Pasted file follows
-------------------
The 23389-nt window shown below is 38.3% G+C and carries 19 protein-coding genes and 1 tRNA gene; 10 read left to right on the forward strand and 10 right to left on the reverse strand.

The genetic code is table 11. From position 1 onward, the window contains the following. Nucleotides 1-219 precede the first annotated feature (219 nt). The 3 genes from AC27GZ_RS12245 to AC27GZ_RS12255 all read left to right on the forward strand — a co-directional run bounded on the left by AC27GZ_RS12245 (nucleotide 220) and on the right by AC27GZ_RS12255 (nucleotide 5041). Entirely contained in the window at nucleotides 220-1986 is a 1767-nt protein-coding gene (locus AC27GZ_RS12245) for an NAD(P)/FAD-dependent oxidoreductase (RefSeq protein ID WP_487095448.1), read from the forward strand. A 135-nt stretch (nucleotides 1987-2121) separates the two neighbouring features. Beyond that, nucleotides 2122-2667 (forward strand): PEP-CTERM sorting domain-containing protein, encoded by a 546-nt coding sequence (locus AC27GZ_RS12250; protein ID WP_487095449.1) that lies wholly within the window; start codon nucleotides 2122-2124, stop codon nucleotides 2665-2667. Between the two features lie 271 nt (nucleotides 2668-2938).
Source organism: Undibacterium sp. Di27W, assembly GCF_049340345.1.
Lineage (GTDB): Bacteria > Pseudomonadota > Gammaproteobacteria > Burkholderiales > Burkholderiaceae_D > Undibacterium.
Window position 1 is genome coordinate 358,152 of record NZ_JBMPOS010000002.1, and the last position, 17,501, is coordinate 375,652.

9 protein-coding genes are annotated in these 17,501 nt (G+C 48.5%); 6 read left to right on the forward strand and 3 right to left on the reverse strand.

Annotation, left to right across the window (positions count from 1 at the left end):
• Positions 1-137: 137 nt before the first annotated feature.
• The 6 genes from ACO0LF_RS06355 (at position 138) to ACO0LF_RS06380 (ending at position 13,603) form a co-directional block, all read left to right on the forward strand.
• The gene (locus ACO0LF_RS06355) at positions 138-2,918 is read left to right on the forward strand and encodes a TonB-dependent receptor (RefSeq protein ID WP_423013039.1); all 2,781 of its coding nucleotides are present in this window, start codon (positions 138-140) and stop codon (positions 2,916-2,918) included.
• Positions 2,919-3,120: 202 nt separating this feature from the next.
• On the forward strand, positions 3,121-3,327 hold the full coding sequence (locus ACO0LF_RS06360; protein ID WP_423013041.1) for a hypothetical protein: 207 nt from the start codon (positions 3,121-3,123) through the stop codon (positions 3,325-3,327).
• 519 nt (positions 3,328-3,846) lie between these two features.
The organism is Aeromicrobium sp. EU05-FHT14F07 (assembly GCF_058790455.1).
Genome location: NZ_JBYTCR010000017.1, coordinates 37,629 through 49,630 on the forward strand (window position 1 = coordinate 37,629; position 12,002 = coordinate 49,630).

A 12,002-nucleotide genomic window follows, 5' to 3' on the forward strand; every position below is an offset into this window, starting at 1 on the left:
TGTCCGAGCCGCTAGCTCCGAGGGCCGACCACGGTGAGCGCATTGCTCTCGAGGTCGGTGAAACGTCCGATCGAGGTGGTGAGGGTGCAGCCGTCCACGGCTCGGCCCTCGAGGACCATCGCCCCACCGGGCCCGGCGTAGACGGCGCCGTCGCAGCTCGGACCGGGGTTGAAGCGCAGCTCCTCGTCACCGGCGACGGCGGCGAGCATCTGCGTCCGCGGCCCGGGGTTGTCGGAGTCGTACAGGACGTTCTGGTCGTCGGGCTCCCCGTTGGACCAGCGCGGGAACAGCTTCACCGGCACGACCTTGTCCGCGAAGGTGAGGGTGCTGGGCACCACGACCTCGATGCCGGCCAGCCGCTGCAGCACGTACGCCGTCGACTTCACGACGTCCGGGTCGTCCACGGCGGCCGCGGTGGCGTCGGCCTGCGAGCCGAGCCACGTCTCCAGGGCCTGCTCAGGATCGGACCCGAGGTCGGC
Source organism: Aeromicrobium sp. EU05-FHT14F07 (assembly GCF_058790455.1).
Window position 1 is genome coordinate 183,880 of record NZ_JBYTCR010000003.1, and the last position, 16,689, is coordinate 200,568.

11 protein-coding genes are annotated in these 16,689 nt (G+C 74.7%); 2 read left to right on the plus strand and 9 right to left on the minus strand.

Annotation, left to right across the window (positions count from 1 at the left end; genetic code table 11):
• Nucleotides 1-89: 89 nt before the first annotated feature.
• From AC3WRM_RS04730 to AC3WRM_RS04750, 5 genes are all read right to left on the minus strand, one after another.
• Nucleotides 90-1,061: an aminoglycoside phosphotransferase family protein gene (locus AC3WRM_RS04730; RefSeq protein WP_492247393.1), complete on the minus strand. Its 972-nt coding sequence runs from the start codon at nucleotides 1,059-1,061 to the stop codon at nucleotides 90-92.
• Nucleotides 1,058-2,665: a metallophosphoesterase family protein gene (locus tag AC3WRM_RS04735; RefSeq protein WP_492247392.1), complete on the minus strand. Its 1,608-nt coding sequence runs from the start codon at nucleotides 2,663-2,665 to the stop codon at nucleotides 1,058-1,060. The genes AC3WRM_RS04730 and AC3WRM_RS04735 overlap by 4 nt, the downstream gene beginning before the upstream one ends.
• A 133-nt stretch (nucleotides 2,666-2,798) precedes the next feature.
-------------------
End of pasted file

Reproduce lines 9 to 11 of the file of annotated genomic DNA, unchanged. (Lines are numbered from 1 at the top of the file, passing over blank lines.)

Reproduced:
• The 6 genes from ACO0LF_RS06355 (at position 138) to ACO0LF_RS06380 (ending at position 13,603) form a co-directional block, all read left to right on the forward strand.
• The gene (locus ACO0LF_RS06355) at positions 138-2,918 is read left to right on the forward strand and encodes a TonB-dependent receptor (RefSeq protein ID WP_423013039.1); all 2,781 of its coding nucleotides are present in this window, start codon (positions 138-140) and stop codon (positions 2,916-2,918) included.
• Positions 2,919-3,120: 202 nt separating this feature from the next.